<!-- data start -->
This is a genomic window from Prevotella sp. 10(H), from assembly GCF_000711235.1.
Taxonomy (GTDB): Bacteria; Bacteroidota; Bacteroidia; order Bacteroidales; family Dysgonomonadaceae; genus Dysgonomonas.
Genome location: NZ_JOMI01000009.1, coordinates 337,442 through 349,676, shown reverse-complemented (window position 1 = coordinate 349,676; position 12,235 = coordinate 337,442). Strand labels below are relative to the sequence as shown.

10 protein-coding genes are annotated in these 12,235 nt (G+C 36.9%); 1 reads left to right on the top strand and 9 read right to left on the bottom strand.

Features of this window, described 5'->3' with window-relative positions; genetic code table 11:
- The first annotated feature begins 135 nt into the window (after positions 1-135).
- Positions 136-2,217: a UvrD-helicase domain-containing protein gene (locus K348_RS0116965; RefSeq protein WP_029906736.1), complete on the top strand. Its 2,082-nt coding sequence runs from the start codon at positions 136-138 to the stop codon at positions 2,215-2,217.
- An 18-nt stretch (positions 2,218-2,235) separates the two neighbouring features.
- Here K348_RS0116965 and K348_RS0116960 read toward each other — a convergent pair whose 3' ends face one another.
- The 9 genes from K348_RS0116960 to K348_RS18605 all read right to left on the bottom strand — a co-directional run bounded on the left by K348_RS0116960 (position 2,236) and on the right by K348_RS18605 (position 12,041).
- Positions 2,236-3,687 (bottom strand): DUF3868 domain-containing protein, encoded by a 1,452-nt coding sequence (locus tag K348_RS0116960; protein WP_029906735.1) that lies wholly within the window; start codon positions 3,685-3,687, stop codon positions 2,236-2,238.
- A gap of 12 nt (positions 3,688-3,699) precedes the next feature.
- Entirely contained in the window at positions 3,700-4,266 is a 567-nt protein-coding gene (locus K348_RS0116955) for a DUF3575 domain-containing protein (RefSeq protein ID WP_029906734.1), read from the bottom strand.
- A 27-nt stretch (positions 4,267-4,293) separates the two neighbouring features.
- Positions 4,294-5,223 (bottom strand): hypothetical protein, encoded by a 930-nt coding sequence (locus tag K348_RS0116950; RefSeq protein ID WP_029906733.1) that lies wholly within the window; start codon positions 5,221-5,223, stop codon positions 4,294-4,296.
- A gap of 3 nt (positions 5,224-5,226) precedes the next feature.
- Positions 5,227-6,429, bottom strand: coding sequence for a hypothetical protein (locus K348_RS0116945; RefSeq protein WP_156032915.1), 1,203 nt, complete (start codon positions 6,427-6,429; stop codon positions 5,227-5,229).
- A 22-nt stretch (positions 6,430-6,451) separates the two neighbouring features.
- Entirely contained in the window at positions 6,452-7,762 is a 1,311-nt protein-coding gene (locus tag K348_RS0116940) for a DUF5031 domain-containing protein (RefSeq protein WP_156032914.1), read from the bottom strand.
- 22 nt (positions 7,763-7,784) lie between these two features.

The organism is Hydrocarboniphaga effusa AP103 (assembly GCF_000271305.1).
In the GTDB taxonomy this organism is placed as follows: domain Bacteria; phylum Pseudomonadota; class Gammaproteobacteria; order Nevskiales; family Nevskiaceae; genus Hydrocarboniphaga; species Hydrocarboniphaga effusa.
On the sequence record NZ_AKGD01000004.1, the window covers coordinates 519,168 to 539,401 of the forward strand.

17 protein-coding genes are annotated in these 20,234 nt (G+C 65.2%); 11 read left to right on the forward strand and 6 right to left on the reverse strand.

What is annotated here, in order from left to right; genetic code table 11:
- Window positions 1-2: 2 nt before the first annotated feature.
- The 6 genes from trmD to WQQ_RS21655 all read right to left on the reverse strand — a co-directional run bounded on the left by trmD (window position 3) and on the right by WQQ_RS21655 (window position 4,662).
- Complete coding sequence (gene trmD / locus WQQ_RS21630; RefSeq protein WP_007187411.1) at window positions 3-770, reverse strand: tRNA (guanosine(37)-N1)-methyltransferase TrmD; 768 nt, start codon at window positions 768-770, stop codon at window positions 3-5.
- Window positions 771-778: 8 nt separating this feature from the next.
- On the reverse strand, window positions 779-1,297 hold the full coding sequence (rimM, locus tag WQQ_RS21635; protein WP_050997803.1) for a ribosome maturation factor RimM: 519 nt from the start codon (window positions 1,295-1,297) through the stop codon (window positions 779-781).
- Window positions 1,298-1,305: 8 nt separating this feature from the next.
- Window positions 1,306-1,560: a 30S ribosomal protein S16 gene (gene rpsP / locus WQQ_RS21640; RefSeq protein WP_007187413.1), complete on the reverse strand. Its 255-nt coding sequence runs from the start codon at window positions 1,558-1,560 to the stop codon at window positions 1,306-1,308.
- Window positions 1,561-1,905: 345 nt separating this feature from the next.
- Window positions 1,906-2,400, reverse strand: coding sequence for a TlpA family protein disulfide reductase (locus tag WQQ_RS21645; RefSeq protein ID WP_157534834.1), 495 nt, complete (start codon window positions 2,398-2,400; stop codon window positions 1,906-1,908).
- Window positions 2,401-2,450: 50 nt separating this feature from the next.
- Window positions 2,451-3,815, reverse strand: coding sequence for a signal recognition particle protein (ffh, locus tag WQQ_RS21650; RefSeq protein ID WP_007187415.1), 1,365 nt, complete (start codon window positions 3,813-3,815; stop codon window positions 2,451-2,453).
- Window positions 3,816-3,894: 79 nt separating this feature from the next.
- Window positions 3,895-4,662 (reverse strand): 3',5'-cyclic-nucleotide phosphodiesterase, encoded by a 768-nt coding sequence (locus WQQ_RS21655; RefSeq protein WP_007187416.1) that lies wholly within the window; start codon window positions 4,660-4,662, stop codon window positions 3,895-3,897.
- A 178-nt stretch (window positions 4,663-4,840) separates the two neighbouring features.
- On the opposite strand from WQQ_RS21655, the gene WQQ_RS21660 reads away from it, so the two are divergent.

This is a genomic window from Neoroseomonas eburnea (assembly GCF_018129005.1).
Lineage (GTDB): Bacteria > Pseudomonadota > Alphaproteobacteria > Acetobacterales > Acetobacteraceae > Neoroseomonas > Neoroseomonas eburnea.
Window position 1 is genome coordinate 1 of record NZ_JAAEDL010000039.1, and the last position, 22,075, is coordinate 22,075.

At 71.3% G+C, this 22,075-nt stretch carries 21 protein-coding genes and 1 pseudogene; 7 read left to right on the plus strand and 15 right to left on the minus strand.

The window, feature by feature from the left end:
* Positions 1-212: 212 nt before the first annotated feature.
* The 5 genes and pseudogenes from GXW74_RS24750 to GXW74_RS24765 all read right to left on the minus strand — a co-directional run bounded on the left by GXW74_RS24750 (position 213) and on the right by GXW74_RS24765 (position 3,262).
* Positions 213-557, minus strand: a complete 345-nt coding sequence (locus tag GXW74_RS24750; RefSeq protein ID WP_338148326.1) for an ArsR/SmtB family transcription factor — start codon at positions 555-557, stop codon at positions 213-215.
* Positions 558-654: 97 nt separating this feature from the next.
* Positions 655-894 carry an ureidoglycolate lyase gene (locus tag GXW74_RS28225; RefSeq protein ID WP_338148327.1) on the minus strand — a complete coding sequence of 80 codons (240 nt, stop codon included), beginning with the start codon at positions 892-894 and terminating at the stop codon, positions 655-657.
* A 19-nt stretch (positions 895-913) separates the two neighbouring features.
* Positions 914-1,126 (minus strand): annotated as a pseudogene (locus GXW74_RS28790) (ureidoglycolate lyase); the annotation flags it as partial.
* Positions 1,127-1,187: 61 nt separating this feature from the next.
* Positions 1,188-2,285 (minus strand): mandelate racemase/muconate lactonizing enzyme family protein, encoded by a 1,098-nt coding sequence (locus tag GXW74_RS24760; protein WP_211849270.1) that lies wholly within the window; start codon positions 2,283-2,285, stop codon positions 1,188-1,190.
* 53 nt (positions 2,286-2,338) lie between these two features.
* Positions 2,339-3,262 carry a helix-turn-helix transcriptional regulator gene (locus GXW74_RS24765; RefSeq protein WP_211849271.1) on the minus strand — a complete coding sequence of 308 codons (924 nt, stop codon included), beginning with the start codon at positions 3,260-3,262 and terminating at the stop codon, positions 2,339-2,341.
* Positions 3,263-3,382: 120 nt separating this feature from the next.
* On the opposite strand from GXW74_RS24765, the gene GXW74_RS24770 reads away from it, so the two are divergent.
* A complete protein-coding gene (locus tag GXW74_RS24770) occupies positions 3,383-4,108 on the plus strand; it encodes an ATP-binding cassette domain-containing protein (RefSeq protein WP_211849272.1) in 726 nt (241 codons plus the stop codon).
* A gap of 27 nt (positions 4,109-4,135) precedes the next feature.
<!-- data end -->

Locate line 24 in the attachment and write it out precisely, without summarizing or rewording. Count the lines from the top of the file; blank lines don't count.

17 protein-coding genes are annotated in these 20,234 nt (G+C 65.2%); 11 read left to right on the forward strand and 6 right to left on the reverse strand.